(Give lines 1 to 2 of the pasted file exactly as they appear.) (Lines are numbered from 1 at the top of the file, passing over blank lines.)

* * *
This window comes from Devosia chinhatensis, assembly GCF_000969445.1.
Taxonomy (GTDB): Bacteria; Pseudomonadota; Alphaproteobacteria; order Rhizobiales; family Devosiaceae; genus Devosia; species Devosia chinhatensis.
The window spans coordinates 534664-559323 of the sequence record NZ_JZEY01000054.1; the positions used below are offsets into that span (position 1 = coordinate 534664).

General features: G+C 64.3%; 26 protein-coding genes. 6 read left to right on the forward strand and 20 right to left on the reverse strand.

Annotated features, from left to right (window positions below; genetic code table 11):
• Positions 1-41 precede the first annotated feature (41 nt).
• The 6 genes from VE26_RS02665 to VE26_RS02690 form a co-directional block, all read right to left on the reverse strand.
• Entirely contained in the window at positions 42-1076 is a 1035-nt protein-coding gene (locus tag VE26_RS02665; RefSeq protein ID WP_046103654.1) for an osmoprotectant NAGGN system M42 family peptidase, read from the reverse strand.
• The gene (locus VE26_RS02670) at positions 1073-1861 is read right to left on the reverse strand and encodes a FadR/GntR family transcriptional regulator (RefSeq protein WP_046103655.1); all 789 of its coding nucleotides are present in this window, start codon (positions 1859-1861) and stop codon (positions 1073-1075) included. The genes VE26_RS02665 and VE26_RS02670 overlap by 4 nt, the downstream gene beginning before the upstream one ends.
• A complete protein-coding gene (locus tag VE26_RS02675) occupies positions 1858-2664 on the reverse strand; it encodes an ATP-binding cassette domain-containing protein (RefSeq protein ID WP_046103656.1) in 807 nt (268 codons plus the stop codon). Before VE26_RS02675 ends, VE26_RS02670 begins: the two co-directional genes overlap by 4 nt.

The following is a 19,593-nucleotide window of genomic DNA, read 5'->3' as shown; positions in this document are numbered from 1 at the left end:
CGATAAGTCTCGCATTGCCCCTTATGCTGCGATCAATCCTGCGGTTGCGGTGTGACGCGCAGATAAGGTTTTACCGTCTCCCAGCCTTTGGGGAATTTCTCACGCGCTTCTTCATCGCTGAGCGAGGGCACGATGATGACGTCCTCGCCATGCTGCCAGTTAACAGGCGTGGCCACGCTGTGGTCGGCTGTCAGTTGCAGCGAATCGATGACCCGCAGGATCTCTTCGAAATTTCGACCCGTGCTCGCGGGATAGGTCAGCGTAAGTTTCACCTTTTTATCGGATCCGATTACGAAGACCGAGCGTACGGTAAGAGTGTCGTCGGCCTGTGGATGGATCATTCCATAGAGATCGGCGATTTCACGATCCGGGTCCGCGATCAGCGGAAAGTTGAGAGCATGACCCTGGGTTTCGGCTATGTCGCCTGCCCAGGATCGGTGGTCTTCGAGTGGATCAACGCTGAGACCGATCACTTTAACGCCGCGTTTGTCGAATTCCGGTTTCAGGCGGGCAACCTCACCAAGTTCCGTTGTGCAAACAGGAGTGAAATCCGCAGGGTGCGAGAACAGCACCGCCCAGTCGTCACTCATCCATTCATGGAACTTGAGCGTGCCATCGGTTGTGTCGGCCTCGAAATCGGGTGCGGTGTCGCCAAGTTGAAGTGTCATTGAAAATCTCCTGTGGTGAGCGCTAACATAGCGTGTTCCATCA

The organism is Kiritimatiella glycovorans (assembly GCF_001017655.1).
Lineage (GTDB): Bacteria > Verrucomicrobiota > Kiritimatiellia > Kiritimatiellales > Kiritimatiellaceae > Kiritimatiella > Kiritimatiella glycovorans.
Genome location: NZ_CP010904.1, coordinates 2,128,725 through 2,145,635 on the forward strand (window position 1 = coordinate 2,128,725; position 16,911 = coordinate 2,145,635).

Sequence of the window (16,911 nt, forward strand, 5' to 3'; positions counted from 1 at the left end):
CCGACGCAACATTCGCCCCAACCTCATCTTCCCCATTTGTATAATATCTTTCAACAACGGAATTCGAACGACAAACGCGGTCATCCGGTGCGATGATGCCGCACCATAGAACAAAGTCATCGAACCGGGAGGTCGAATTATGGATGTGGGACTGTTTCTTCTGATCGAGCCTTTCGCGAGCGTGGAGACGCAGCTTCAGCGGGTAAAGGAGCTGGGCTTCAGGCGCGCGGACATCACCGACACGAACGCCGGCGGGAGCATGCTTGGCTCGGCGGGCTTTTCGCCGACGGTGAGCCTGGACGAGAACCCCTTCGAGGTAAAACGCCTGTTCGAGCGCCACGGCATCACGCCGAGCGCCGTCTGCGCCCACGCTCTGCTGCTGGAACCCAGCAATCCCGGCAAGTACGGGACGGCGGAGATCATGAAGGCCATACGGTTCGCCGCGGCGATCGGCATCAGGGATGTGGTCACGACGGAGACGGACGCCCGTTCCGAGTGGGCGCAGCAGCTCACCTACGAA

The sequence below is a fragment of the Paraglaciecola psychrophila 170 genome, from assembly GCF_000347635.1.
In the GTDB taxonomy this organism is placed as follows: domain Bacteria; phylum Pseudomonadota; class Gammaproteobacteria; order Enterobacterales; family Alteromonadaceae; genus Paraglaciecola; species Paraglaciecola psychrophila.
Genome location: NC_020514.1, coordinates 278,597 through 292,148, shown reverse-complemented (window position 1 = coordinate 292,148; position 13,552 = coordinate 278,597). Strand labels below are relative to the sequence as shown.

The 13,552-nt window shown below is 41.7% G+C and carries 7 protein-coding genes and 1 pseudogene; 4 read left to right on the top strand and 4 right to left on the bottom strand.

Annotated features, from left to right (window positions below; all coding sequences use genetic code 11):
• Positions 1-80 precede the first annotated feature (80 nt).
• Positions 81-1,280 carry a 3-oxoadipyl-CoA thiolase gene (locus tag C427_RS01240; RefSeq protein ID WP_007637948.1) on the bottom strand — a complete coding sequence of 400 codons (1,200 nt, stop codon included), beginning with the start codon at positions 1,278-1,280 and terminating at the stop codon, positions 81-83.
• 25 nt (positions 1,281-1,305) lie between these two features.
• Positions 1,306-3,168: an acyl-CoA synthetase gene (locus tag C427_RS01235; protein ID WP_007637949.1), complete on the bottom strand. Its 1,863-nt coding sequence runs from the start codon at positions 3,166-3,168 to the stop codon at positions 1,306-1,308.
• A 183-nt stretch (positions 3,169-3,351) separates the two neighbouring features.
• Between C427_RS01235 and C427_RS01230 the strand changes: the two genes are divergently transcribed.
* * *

This window comes from Devosia chinhatensis, assembly GCF_000969445.1.
Taxonomy (GTDB): Bacteria; Pseudomonadota; Alphaproteobacteria; order Rhizobiales; family Devosiaceae; genus Devosia; species Devosia chinhatensis.